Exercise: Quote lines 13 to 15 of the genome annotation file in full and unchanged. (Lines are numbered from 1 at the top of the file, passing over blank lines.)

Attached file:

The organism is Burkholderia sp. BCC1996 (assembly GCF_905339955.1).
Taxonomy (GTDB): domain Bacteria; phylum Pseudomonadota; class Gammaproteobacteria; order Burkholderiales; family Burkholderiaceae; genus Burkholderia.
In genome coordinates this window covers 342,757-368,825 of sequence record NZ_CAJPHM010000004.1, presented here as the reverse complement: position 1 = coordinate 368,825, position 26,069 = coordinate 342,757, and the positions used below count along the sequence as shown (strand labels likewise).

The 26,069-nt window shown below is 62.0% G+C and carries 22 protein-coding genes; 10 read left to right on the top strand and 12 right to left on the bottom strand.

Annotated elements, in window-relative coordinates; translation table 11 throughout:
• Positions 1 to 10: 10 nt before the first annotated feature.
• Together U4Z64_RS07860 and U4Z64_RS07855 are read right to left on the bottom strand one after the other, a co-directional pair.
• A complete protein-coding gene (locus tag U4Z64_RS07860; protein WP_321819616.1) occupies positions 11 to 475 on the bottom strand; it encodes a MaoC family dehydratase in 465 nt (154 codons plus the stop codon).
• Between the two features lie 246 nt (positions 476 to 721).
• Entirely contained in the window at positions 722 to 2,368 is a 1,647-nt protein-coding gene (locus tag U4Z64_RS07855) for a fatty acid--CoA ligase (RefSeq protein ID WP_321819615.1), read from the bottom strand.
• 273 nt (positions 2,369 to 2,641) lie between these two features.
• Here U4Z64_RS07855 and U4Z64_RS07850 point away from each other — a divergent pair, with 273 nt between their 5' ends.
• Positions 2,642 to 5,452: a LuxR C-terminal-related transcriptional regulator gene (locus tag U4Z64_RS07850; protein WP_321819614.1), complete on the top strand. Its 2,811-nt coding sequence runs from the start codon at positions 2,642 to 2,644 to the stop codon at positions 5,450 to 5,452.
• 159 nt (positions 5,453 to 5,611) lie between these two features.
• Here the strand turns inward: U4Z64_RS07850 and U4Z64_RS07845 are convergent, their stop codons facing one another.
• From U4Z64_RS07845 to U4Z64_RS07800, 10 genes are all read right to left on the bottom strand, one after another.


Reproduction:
• Positions 2,642 to 5,452: a LuxR C-terminal-related transcriptional regulator gene (locus tag U4Z64_RS07850; protein WP_321819614.1), complete on the top strand. Its 2,811-nt coding sequence runs from the start codon at positions 2,642 to 2,644 to the stop codon at positions 5,450 to 5,452.
• 159 nt (positions 5,453 to 5,611) lie between these two features.
• Here the strand turns inward: U4Z64_RS07850 and U4Z64_RS07845 are convergent, their stop codons facing one another.